The MLCO role requires a lot of critical thinking and analysis and accordingly I would advise you to set up your own library of guidance notes, training materials, presentations, articles and case studies. Organize these into folders and refer to them when you are uncertain about a situation or when you feel like confirming something before you make a business decision or provide advice.

Also, there are some useful and current books on AML and CFT, as well as general compliance management. They can be helpful both as a tool to get you started, but also as a reference, from time to time.

Network, Network, Network

Attending relevant conferences is a great way to meet with peers. Networking is very important in today's fast-paced environment. It is vital to exchange ideas, to share resources and experiences and to seek help. Also, social media is very important—use LinkedIn or even Facebook and X to follow professional bodies and professional membership organizations that share important news as they happen. You can then share what you have learned with your colleagues.

Remember to be open and welcoming, and embrace the challenges and prospects of your position and be prepared to make a difference.

Know the Compliance Culture

Review your organisation’s AML framework and the quality of the internal AML policies, procedures, and controls. Get insights into the organisation’s money laundering and terrorist financing risk appetite and the firm’s latest risk assessment.

More steps you should take are understanding the senior management’s support for AML compliance, obtaining the independent AML auditor’s report, and having a look. Review the observations highlighted by the auditor and understand the management’s stand on the same. Also, check if the regulatory authorities such as ICPAU and FIA have conducted any previous inspection, any AML noncompliance instances pointed out by the authorities and their status.

Schedule time to meet the preceding MLCO to seek their feedback about the organisation, their approach and their attitude toward AML compliance.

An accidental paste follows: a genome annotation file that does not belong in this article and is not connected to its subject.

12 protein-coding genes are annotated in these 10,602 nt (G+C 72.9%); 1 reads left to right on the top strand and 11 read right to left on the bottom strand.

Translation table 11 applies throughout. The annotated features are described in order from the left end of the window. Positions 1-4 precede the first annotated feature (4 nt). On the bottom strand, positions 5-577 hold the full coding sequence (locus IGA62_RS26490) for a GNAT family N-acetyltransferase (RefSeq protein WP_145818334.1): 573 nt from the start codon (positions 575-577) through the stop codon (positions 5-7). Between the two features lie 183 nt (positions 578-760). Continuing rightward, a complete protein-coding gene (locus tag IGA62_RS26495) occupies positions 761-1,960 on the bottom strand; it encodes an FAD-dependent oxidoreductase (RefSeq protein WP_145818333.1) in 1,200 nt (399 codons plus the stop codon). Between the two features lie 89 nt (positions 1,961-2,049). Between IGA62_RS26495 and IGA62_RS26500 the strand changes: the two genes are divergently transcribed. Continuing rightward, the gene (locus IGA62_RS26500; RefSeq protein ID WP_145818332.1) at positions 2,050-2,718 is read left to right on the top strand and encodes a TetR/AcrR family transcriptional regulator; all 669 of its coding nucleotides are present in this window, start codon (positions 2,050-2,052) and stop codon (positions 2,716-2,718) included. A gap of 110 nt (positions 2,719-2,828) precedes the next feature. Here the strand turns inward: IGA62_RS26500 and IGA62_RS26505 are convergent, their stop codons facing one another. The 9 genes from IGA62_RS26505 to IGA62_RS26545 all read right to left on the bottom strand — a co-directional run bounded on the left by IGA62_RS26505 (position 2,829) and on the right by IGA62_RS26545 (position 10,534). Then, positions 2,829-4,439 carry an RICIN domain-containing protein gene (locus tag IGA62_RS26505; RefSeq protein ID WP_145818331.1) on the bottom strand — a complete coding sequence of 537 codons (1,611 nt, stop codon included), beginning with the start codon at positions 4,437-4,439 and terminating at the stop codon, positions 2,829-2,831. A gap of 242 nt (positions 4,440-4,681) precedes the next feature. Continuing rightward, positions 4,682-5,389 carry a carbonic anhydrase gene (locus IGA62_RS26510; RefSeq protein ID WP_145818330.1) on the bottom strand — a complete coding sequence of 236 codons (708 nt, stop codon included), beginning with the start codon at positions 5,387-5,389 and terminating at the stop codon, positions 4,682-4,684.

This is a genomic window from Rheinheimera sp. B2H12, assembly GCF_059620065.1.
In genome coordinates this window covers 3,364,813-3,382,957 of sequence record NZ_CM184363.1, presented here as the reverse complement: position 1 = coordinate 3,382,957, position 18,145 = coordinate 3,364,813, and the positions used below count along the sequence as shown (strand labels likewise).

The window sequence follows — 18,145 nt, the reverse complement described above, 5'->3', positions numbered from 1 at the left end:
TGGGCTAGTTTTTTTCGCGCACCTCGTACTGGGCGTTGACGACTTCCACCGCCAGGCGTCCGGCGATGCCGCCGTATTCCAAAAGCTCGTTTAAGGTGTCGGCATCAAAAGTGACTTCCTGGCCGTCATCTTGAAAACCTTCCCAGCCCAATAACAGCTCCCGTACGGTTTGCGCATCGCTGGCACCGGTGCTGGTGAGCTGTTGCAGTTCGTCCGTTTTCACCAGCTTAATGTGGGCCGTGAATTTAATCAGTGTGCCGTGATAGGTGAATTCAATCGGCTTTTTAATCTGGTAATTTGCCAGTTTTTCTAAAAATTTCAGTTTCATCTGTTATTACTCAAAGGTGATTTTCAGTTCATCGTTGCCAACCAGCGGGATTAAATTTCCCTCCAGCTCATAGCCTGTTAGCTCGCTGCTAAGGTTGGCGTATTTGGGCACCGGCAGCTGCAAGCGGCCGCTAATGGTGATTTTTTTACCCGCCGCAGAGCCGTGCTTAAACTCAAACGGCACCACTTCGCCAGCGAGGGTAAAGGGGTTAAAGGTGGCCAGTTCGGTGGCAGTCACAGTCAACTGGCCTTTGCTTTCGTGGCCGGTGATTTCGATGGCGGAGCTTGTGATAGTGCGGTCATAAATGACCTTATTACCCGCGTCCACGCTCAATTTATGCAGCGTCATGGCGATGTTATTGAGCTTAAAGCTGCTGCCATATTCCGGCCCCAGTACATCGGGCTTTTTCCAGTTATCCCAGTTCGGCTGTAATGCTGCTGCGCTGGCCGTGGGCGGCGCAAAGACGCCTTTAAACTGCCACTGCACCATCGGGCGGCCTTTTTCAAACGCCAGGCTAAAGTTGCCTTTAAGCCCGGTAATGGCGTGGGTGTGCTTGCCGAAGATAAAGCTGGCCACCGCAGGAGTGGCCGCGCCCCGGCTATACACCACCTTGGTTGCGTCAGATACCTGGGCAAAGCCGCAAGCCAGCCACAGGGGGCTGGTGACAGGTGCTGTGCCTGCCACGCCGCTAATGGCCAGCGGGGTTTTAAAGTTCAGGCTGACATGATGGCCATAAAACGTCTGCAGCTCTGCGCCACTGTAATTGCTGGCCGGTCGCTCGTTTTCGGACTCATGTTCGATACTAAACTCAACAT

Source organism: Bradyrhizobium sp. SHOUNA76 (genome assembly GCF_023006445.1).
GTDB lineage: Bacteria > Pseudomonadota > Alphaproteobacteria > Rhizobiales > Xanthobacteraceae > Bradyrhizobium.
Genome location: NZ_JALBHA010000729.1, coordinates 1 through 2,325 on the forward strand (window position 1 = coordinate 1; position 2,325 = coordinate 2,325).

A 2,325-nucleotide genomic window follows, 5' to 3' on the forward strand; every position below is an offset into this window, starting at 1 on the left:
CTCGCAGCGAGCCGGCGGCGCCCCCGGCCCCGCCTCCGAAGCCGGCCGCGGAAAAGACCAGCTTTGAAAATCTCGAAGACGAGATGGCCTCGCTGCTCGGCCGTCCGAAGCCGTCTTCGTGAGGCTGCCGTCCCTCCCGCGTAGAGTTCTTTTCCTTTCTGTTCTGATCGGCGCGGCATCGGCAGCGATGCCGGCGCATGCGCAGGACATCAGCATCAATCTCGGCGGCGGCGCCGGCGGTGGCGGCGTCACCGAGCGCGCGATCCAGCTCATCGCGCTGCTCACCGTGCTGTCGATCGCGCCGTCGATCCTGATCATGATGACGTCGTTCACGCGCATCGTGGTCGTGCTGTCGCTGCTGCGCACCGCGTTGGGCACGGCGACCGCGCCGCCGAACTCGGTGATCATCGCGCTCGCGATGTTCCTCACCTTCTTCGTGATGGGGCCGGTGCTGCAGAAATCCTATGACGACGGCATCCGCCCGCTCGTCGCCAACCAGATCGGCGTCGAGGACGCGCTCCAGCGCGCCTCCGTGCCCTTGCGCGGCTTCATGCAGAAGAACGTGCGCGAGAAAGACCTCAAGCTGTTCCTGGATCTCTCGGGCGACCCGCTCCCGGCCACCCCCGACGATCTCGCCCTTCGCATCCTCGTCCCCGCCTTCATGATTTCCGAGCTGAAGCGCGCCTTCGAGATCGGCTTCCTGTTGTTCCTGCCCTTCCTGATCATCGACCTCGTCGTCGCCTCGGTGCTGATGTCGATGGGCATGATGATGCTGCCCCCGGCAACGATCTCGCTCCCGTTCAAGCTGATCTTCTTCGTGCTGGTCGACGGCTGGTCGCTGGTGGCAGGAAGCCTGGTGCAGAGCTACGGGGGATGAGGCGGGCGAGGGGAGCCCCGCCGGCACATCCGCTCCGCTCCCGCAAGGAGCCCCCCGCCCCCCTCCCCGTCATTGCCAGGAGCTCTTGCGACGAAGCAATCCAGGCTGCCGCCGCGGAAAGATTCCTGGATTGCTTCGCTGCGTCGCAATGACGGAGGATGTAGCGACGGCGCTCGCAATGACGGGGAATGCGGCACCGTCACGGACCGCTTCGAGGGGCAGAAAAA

Know Your Resources

Meet the compliance team and understand their roles and responsibilities. Getting more insights from the team member’s experience, competence, and level of open communication can help you in the future.

Understand the AML tools and solutions implemented by the organisation for customer onboarding, transaction monitoring, and alert dispositioning and reporting of suspicious activities. These are important pieces of information that you may need.

Review the organization’s compliance budget in terms of the technology that the organization has invested in for anti-money laundering compliance and whether the organization has appointed an external consultant to review the implemented AML/CFT measures periodically.

Identify whether external AML consultants are appointed to assist the organization with their AML journey. If yes, learn about the consultant’s scope of work and the degree of their involvement in the organisation’s AML compliance function.

The time spent assessing your work and responsibilities will help you dive into your role as MLCO and ensure your organization is safe against money laundering and terrorist financing vulnerabilities. Lay down a solid foundation to make the organization 100% AML compliant and avoid regulatory fines and penalties.

Draw Your Action Plan

As a compliance officer, it is now your humble duty to ensure the effective implementation of the AML compliance program. No stone should be left unturned in your efforts to protect the organisation against money laundering and terrorist financing exploitation or reputational damage for being party to any money laundering activities.

Along with the plan of action, design the methodologies and tools (such as conducting quarterly reviews) to track the progress on the proposed enhancements and timelines.